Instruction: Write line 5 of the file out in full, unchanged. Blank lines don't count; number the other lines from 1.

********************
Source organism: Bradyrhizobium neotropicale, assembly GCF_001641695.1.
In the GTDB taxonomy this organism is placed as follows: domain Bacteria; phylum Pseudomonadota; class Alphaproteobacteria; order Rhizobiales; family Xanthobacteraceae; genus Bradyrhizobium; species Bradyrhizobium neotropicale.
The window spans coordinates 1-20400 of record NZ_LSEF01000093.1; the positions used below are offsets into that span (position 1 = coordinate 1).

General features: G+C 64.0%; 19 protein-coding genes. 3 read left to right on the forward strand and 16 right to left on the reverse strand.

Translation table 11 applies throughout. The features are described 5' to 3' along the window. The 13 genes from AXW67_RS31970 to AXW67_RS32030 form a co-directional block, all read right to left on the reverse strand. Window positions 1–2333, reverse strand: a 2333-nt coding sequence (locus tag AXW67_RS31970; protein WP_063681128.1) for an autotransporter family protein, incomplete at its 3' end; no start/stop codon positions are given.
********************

Translation table 11 applies throughout. The features are described 5' to 3' along the window. The 13 genes from AXW67_RS31970 to AXW67_RS32030 form a co-directional block, all read right to left on the reverse strand. Window positions 1–2333, reverse strand: a 2333-nt coding sequence (locus tag AXW67_RS31970; protein WP_063681128.1) for an autotransporter family protein, incomplete at its 3' end; no start/stop codon positions are given.